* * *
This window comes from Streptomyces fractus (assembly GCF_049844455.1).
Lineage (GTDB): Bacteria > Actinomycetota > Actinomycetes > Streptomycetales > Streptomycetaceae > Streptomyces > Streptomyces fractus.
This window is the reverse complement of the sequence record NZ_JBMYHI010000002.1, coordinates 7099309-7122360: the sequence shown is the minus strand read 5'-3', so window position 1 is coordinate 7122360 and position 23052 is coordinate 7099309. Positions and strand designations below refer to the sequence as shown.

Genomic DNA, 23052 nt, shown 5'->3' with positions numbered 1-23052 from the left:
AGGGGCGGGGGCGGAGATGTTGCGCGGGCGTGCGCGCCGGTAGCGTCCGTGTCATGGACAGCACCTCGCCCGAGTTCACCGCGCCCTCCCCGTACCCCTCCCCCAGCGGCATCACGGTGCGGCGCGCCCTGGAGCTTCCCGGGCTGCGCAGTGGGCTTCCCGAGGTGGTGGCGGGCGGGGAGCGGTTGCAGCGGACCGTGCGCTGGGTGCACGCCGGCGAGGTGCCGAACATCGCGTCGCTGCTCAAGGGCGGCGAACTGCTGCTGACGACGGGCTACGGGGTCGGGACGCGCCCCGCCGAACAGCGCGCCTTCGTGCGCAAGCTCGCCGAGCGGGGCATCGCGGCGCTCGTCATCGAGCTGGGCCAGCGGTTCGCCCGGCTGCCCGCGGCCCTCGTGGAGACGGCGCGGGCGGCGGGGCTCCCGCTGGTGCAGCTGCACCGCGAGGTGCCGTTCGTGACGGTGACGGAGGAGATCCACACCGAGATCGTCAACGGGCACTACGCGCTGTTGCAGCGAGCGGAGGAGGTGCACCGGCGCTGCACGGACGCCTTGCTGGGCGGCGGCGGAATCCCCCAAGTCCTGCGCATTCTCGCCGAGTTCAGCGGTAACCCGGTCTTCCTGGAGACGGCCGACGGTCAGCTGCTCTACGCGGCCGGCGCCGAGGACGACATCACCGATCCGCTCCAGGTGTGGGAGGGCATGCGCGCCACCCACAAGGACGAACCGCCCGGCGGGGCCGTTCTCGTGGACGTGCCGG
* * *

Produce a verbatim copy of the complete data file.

This window comes from Streptomyces fractus (assembly GCF_049844455.1).
Lineage (GTDB): Bacteria > Actinomycetota > Actinomycetes > Streptomycetales > Streptomycetaceae > Streptomyces > Streptomyces fractus.
This window is the reverse complement of the sequence record NZ_JBMYHI010000002.1, coordinates 7099309-7122360: the sequence shown is the minus strand read 5'-3', so window position 1 is coordinate 7122360 and position 23052 is coordinate 7099309. Positions and strand designations below refer to the sequence as shown.

Genomic DNA, 23052 nt, shown 5'->3' with positions numbered 1-23052 from the left:
AGGGGCGGGGGCGGAGATGTTGCGCGGGCGTGCGCGCCGGTAGCGTCCGTGTCATGGACAGCACCTCGCCCGAGTTCACCGCGCCCTCCCCGTACCCCTCCCCCAGCGGCATCACGGTGCGGCGCGCCCTGGAGCTTCCCGGGCTGCGCAGTGGGCTTCCCGAGGTGGTGGCGGGCGGGGAGCGGTTGCAGCGGACCGTGCGCTGGGTGCACGCCGGCGAGGTGCCGAACATCGCGTCGCTGCTCAAGGGCGGCGAACTGCTGCTGACGACGGGCTACGGGGTCGGGACGCGCCCCGCCGAACAGCGCGCCTTCGTGCGCAAGCTCGCCGAGCGGGGCATCGCGGCGCTCGTCATCGAGCTGGGCCAGCGGTTCGCCCGGCTGCCCGCGGCCCTCGTGGAGACGGCGCGGGCGGCGGGGCTCCCGCTGGTGCAGCTGCACCGCGAGGTGCCGTTCGTGACGGTGACGGAGGAGATCCACACCGAGATCGTCAACGGGCACTACGCGCTGTTGCAGCGAGCGGAGGAGGTGCACCGGCGCTGCACGGACGCCTTGCTGGGCGGCGGCGGAATCCCCCAAGTCCTGCGCATTCTCGCCGAGTTCAGCGGTAACCCGGTCTTCCTGGAGACGGCCGACGGTCAGCTGCTCTACGCGGCCGGCGCCGAGGACGACATCACCGATCCGCTCCAGGTGTGGGAGGGCATGCGCGCCACCCACAAGGACGAACCGCCCGGCGGGGCCGTTCTCGTGGACGTGCCGG